Real estate slowdown: Developers turn to alternate business strategies

To stay relevant in the present market conditions, developers have revamped their business strategies, by entering into joint ventures and focusing on fewer projects at a time

With the real estate sector going through its worst phase in the recent past, it is likely that the second half of 2019 will bring better days. There is an inventory pile-up of properties across the luxury, affordable and mid-housing segments. In this scenario, developers are revamping their business models to adapt to the changing dynamics in the sector.


Joint-venture developments on the rise

An important trend that the market is witnessing, is joint developments taking place, wherein, larger developers are developing properties along with smaller players. “This works well in the current market scenario, wherein, smaller developers, due to paucity of funds, jointly develop projects with a larger developers who bring in the required capital and expertise, to complete the construction of existing incomplete projects,” says Pritam Chivukula, co-founder and director, Tridhaatu Realty & Infra Pvt Ltd.

Reputed developers with good track records, do not face much problems in getting funds through banks or financial institutions. Smaller developers stand to benefit, as their projects are completed and sold off, which otherwise would have been stuck due to a paucity of funds. Consequently, more and more cash-starved developers are turning to organised and financially-sound players, to take over stuck projects by way of joint ventures (JVs), land monetisation and development management contracts across the major cities.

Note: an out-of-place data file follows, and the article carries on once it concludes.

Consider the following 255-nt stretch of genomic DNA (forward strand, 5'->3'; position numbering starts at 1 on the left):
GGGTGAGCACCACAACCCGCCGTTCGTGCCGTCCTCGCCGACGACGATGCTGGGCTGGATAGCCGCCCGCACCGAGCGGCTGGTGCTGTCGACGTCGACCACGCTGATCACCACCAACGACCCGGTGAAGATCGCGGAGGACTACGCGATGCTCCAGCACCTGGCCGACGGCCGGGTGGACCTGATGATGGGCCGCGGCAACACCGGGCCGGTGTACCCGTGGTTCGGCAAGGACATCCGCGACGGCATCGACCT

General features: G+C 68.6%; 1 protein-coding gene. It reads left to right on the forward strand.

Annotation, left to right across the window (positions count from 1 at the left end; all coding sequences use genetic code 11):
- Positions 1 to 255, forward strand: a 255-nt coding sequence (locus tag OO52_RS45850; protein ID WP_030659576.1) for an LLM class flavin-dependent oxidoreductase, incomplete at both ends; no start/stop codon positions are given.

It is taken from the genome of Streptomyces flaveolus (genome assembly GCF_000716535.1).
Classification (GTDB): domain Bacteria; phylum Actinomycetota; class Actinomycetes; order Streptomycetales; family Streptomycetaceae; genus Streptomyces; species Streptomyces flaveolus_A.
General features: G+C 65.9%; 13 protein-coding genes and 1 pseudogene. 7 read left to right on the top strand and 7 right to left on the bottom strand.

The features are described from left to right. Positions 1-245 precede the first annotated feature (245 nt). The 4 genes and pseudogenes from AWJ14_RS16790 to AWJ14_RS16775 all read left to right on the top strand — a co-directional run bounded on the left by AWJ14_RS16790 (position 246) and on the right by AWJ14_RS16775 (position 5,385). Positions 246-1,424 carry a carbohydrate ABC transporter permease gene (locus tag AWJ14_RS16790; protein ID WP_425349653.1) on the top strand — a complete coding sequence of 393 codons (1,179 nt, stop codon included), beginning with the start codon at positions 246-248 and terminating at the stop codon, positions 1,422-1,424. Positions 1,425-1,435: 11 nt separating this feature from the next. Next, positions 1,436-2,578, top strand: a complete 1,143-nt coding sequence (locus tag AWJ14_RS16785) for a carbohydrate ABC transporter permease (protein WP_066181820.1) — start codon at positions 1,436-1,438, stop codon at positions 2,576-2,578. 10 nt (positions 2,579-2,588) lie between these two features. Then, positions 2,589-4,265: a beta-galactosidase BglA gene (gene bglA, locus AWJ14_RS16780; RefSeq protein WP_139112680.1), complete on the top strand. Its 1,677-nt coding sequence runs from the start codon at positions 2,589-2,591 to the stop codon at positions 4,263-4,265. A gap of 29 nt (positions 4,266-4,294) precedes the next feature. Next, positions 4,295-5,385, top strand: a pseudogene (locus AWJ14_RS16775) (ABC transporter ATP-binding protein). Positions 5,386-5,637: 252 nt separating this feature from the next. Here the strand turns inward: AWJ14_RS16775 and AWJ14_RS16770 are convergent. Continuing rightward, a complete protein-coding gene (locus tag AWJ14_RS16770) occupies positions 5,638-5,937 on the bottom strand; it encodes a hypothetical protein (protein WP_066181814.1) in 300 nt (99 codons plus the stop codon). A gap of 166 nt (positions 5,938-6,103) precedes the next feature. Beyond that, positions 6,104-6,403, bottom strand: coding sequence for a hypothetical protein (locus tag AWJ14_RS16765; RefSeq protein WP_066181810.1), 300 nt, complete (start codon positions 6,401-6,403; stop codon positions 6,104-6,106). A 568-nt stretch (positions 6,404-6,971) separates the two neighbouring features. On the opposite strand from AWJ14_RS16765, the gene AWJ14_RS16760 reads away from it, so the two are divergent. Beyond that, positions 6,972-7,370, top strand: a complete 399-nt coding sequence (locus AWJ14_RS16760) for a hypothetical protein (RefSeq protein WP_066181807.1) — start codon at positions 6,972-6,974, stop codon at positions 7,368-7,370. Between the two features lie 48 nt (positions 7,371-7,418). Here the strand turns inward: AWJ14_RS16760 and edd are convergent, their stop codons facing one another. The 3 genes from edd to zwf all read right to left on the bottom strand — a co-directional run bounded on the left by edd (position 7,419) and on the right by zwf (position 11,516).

See also: How the Real Estate Act is impacting developers’ business plans

“We have entered into a partnership arrangement with Paradigm Realty, where they do the construction for us in our land for the Hubtown Seasons project, in Chembur, Mumbai. This kind of joint venture works well for both of us, as we are able to mitigate the risks involved,” says Rushank Shah, senior vice-president, Hubtown.

Experts point out that revenue-sharing collaborations in real estate, work well for both, developers and home buyers. It allows developers to work on various projects with limited risks and this also reduces the risk associated with property investments for buyers, as they get a better and timely end product.


Developers concentrate on fewer projects, turn to mixed-use developments

Developers’ business strategies have also witnessed changes. Against the earlier norm of developing a number of projects simultaneously, developers are now announcing fewer projects and completing existing projects, before taking up new ones. “This change in strategy is due to RERA norms that stipulate that the cash flow generated from a particular project, needs to be ploughed back into that project only. This results in the project being completed without any diversion of funds to other projects and within the stipulated time frame. This transparency will build home buyers’ confidence and enhance the goodwill between buyers and developers,” Chivukula maintains.

Experts add that large developers are also increasingly turning to mixed-use development projects, which include residential, commercial, retail and hospitality. Such projects give developers the necessary flexibility, for a more profitable and sustainable business model.


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